For Arsene Wenger management is a drug and, even at nearly 71, he cannot accept that he might never return to coaching "because it would hurt so much".
Speaking in the French city of Strasbourg at the launch of his autobiography, "My Life in Red and White", Wenger looked back on a coaching career that started in 1984, long before his arrival in 1996 at Arsenal, where he went on to spend 22 years in charge.
His time in north London was often glorious, and yet many Arsenal fans were happy to see him depart, feeling his best days were long behind him.
Wenger is now focused on his role as FIFA's chief of global football development but does not rule out returning to coaching.
"I refuse to say never again because it would hurt so much," he told AFP and other media in Strasbourg in his native region of Alsace.
"I think the wise thing to say is that I survived so much stress for so long and so maybe it's best not to tempt fate. But the passion tells you: 'As long as you are alive, live your passion to the max."
Looking back on a career that started at Nancy and saw him win the league with Monaco before a stint in Japan at Nagoya Grampus and then his arrival at Arsenal, Wenger admits that he "misses it so much".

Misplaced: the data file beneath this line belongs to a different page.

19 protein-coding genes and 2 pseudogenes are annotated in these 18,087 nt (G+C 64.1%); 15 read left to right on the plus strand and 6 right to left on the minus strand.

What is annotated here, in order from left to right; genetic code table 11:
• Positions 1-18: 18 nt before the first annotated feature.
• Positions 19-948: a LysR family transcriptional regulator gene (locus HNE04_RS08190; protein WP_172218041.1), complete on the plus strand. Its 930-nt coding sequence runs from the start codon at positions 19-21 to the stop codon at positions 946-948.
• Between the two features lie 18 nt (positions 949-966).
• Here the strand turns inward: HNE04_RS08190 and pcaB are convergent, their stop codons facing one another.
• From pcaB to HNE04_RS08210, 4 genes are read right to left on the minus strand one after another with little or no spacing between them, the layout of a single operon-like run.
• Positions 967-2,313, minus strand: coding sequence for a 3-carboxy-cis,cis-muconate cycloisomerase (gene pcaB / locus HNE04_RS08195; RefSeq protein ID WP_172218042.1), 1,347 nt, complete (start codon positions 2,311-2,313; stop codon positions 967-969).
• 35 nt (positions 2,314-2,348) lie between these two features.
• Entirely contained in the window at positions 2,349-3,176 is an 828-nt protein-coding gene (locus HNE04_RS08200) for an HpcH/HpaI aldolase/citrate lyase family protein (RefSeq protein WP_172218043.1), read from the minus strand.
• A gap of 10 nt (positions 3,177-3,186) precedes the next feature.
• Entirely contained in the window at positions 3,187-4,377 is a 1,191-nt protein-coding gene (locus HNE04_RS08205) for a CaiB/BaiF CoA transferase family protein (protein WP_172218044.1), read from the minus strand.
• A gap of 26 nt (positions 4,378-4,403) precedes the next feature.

"I was drugged for 36 years and you can't rid yourself of it overnight," he said.
"It is not easy but there came a point where I had to reason with myself. Have I not already had one fight too many?
"When you reach 70, your horizons become narrower. I had offers from UEFA and FIFA to participate in football development in a different way. In the end I opted for FIFA because there is a massive gulf between Europe and the rest of the world."
While European clubs and national federations are facing difficulties due to the economic downturn caused by the coronavirus pandemic, Wenger's focus in his role with the world game's governing body is therefore on helping the rest of the world catch up.
After all, the last four World Cups have been won by European nations.
"A World Cup is practically a European Championship with Brazil and Argentina. All the others have no chance of winning it. Since 2002 Brazil have not won a knockout match against a European team.
"The gulf has grown so much between Europe and the rest of the world and FIFA has an educational responsibility to help countries structure themselves."
Among Wenger's proposals is for UEFA to abandon its recently inaugurated Nations League, played every two years.
Curiously, while FIFA president Gianni Infantino has pushed for a new, expanded Club World Cup in an ever more dense calendar, Wenger believes there should be fewer tournaments.
"If you take 10 people who really know football, not many will be able to tell you what the point is", he says of the Nations League.
"Maybe we need to organise fewer competitions. Playing major tournaments every four years lends them a certain prestige but when it is every two years it corresponds more with the rhythm of our society today.
"People no longer have the patience to wait and they want to see the best all the time."
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